Tuesday, January 6, 2009

[New?!] House Stalking in the Heights

They just don't build homes like they used to...or do they?
Over the weekend my husband, his brother, and I went to a bar in the Heights, one of Houston's oldest neighborhoods. Driving through the neighborhood, I was struck by how well the neighborhood had managed to rebuild while still staying true to its Craftsman and Victorian roots. In fact, the new builds are barely distinguishable from the old builds. My neighborhood (Montrose) on the other hand is a mishmash of 1920s Arts and Crafts bungalows, 1960s apartments and modern townhomes (some of which are very, very modern). While the variety could be deemed eclectic, it makes the neighborhood feel less...well...like a neighborhood and more like a bunch of random homes that just happened to find themselves situated on the same block.
But I'm not here to whine about the "lost charm" of my neighborhood -- I'm here to share some pictures from my virtual stalking. Can you believe the house to the right was built in 2007? Even the size (a moderate 2300sf.) is more in line with original builds and -- unlike new construction in my neighborhood -- this hasn't been built out to the lot line. Why can't they do this where I live?
[Actually, that's a rhetorical question with a depressing answer: because builders aren't required by law to. You see, while Montrose is roughly the same age as the Heights -- and in very close proximity to it -- the diverging fates of the neighborhoods is largely the result of the fact that the Heights is a designated historic district and Montrose is not. Thus, it's not that homeowners in the Heights have some greater sense of history or style -- it's just that, by law, all new construction has to comply with a ton of restrictions from lot size to style that are not similarly imposed on most Houston neighborhoods.]
Fortunately, the inside of this house is just as wonderful. Just look at that detailing! This house isn't just dressed up like a Craftsman from the outside: from floor to ceiling, it is one. Just look at the inlaid border in the wood floor! To quote Rachel Zoe -- I die. The master bedroom even boasts a double tray ceiling. And thanks to the falling oil prices and the swooning economy, the house can be yours for under $500k. We never found a deal that good two years ago when my husband and I were house hunting. But then again, it looks like this house has been sitting empty since it was built in 2007. Perusing HAR.com (a thorough and completely addicting housing resource for Houston that almost renders Realtors useless), it looks like there are quite a few completely adorable Craftsman/Arts and Crafts bungalows sitting empty in the Heights just looking for a home. Above is another one I found particularly appealing -- and at $469,000 and over 2900sf., it looks like an even better deal (though I do think the interior is not quite as exquisitely finished). But that's a matter of taste -- I vastly prefer dark wood and more masculine interiors to the "light and bright" spaces Realtors often blather on about.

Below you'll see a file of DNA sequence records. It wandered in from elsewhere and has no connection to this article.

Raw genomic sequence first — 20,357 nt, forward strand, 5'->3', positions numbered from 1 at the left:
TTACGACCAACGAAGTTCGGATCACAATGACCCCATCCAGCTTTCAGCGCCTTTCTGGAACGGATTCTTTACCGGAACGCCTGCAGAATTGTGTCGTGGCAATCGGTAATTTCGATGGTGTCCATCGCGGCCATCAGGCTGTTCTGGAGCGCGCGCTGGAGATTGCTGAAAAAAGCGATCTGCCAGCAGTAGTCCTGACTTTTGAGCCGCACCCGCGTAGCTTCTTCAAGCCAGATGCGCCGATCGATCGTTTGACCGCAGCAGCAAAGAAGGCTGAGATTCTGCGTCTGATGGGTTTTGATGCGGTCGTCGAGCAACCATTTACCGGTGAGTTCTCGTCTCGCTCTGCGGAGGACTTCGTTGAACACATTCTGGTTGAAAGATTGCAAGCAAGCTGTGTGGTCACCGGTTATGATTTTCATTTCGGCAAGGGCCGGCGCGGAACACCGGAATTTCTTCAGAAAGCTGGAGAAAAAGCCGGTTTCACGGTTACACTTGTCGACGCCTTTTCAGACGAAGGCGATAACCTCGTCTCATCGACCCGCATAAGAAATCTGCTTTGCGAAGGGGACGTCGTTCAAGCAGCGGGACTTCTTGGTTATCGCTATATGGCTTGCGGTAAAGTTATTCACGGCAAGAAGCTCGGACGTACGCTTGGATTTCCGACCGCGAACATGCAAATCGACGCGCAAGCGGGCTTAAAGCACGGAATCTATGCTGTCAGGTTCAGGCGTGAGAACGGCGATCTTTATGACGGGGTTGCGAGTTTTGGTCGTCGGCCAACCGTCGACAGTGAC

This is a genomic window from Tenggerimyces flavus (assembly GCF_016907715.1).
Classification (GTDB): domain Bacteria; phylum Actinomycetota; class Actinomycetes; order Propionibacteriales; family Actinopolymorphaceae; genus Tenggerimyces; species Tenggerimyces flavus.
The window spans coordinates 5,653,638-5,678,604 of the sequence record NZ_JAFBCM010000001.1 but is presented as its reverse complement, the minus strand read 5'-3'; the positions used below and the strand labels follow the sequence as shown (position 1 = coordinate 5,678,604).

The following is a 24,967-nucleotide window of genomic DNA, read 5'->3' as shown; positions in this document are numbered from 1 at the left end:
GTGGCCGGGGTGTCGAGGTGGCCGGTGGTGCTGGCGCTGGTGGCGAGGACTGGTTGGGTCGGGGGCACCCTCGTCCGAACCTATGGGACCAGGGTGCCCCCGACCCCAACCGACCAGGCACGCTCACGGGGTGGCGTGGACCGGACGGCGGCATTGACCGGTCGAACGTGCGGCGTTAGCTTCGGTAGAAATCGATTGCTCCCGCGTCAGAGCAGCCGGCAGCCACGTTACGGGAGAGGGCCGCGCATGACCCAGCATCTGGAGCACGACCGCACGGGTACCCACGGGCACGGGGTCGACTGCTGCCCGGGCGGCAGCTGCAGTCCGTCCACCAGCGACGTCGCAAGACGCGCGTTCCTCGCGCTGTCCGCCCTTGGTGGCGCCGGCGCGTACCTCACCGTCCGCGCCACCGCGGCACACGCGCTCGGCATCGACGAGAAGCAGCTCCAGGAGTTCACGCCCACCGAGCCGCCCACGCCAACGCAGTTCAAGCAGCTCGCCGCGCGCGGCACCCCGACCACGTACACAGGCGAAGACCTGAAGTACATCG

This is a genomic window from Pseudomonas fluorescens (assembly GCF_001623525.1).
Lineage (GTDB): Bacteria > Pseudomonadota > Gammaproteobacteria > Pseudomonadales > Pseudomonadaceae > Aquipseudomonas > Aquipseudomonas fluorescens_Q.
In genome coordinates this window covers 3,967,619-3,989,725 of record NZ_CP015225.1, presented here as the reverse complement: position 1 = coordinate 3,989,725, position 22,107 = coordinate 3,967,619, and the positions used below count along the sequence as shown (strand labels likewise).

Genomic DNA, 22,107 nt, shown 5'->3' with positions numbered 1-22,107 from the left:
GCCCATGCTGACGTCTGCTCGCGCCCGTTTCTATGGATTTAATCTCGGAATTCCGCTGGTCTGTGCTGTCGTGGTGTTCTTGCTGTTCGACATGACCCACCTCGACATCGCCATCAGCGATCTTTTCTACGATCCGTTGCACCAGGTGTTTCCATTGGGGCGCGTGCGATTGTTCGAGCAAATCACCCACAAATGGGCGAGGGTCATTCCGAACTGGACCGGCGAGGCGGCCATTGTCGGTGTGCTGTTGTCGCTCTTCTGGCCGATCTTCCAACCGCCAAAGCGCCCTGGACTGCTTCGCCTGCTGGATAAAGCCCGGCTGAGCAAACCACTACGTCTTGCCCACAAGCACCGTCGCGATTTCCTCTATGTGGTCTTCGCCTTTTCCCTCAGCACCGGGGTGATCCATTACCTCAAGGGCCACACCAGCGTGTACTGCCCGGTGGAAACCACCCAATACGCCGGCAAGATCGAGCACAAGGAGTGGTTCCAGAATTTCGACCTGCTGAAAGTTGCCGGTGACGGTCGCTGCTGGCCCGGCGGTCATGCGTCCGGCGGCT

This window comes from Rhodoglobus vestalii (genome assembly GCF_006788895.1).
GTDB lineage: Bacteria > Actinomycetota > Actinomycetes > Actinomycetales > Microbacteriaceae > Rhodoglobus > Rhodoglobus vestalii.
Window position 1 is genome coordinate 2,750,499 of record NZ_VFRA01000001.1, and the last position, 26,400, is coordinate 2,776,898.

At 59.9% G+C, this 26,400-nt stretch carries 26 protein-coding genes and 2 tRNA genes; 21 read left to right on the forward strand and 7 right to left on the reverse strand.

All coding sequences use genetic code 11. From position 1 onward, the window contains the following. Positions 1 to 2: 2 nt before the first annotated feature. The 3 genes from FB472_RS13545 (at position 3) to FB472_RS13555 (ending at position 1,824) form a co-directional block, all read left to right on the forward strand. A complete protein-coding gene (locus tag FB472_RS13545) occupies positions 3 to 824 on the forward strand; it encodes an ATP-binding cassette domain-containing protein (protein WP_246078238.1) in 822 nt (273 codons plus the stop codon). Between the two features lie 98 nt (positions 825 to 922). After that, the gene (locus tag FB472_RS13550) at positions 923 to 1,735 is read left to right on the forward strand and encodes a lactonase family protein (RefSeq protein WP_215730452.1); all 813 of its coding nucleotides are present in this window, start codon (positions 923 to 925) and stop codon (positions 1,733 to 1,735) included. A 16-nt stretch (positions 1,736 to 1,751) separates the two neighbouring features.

If Craftsman isn't your style, never fear. The large percentage of the houses (both new and old) in the Heights are Victorian in style. For roughly the same price, you can buy a brand new 2400sf. Victorian on a corner lot with an absolutely beautiful front/side porch. This particular house is forcing me to revise my opinion on Victorian houses (too stuffy, too ornate, choppy rooms, etc.). Love the yard in particular, which is absolutely covetable "inside the loop". Unfortunately, the interior pictures of the house were horrible shot (perhaps to make up for a mediocre interior?). If I were the owner or listing agent, I would take more pictures immediately. You can't sell a house in this market with too-dark pictures that aren't even formatted correctly. I also noticed that the Heights is starting to build some New Orleans style homes as well -- perhaps an acknowledgment of the many 'Nawlins transplants that now call Houston home post-Katrina? In any case, I am absolutely loving the red paint on this house. I do wish more folks in my neighborhood would paint their homes something other than white, gray or pale blue. If my house weren't brick (bleh), I think I would either go for red like the house on the right or a very dark blue-gray (like Benjamin Moore's "Phillipsburg Blue", which I have in my master bedroom, and am still completely in love with 2.5 years after painting it).

In general, what attracts me to all of these houses -- and the Heights neighborhood as a whole -- is the detail that is so often missing in modern construction (particularly modern suburban construction). Unless a house is a custom build, you just don't get detailed woodwork, stained glass, elaborate tile work, etc. in most modern homes -- and I think that's a shame. I think most people would sacrifice a little bit of square footage for some personal detail and quality that makes the house feel special. But perhaps even more importantly, you're giving your neighbors something pretty to look at and something to take pride in. Who wouldn't want to walk their dog down a tree-lined street filled with houses whose styles have stood the test of time? Talk about keeping your neighborhood desirable.

2 comments:

Patch said...

I love!!! All the benefits (read: style) of an old house, with none of the annoying rundown everything!!!

Jamie S. said...

We love, love, love the Heights! The grey house you posted is actually one block from ours, and pretty similar. There are wonderful deals to be had, and many of the new home builders are creating perfect blends of Victorian and Craftsman exteriors with the wide open interiors of townhomes. PS - great blog!

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